A cottage industry has grown up around the incident.  Fueled, no doubt, by the celebrity of the Rockefeller name, and similarities to the great Conrad story Heart of Darkness, the disappearance has spawned films, books, television episodes and articles, including in Oui Magazine (April, 1977) an article titled: Is This The Man Who Ate Michael Rockefeller? Christopher Stokes story (and Cohen's stage adaptation) turn the tables on this industry, telling the story as the Asmats themselves might have told it, and challenging our Western cultural biases.
 
Christopher Stokes teaches fiction writing in Dallas.  He is currently working on a novel.  His short story was selected in the prestigious anthology Best New American Voices, 2008 and subsequently published in McSweeney's, 23.  The New Statesman called it "...a subversive reworking of American history."   Publisher's Weekly called it "... a stand-out example (of) a deftly original story that defies easy categorization."  And The Independent called it "A fabulous fictional account."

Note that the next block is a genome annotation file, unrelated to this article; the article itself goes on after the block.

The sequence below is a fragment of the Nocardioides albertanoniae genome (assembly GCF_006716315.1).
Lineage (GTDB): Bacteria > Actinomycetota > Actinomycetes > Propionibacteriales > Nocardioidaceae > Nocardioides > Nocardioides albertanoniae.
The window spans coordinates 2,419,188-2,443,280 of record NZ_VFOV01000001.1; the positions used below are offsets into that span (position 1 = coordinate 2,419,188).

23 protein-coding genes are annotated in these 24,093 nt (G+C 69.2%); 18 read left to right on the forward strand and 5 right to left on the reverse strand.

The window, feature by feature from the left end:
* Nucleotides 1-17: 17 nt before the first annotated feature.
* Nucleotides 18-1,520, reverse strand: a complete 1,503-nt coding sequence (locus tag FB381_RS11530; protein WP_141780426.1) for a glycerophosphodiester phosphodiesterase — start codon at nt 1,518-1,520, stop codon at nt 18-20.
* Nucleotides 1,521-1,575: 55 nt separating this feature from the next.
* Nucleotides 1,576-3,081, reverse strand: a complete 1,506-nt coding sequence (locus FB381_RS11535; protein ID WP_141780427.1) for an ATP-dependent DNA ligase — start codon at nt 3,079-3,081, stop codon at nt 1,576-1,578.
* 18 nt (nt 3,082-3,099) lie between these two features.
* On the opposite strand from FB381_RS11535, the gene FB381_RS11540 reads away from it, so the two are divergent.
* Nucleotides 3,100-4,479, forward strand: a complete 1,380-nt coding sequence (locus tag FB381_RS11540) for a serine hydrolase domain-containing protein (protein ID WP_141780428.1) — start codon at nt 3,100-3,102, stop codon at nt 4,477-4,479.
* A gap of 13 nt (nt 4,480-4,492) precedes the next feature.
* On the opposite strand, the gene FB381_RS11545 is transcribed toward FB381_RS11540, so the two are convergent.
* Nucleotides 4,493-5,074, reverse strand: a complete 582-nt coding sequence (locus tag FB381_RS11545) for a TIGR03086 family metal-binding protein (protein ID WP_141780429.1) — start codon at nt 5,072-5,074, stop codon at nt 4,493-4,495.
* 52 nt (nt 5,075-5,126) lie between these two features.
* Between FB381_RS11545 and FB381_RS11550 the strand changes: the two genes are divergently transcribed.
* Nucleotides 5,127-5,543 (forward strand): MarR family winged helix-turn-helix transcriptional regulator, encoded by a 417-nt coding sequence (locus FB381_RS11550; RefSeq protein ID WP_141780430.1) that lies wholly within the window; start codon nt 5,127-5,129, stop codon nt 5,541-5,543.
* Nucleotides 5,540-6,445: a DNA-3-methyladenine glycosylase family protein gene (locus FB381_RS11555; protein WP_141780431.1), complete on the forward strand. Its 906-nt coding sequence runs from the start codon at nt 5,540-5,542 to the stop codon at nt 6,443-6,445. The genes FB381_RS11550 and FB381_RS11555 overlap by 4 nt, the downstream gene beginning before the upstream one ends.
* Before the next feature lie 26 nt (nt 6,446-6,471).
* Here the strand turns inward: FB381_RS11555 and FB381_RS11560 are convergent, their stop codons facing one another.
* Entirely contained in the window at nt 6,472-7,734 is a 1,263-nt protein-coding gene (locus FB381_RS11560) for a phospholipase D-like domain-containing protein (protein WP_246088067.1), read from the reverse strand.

Jeff Cohen is the Artistic Director and founder of Dog Run Rep and was the founder and Artistic Director of Worth Street Theater Company, The Tribeca Playhouse, and The RAPP Arts Center (now the Connelly Theatre). He has enjoyed an accomplished career in the theatre as playwright, director and producer.  His original plays include The Soap Myth and Men Of Clay (Best New Play, 2005 - The Baltimore City Paper).  His adaptations of Chekhov include Uncle Jack (published in the anthology Playing With Canons) and The Seagull: The Hamptons (Ten Best Plays - The Boston Globe) - with various casts including Neil Huff, Marin Hinkle, Tammy Grimes, D.B. Sweeney and Laura Linney.  Other adaptations include Orestes: I Murdered My Mother, Tartuffe, and the Audelco Award-winning Whoa-Jack! (based on Woyzeck) which featured the professional stage debut of Michael Ealy.  Other notable productions include The Normal Heart at The Public Theater (Drama Desk nomination - Best Play Revival), Four by Christopher Shinn (Drama Desk nomination, Lortel Award), Tristine Skyler's The Moonlight Room (Ten Best Plays - The New York Times, 2 Lortel nominations, Outer Critics nomination), The Mystery of Attraction by Marlene Meyer (Obie Award)  Tennessee Williams' Small Craft Warnings (featuring David Greenspan) and The Tribeca Playhouse Stage Door Canteen (special 2002 Drama Desk Award).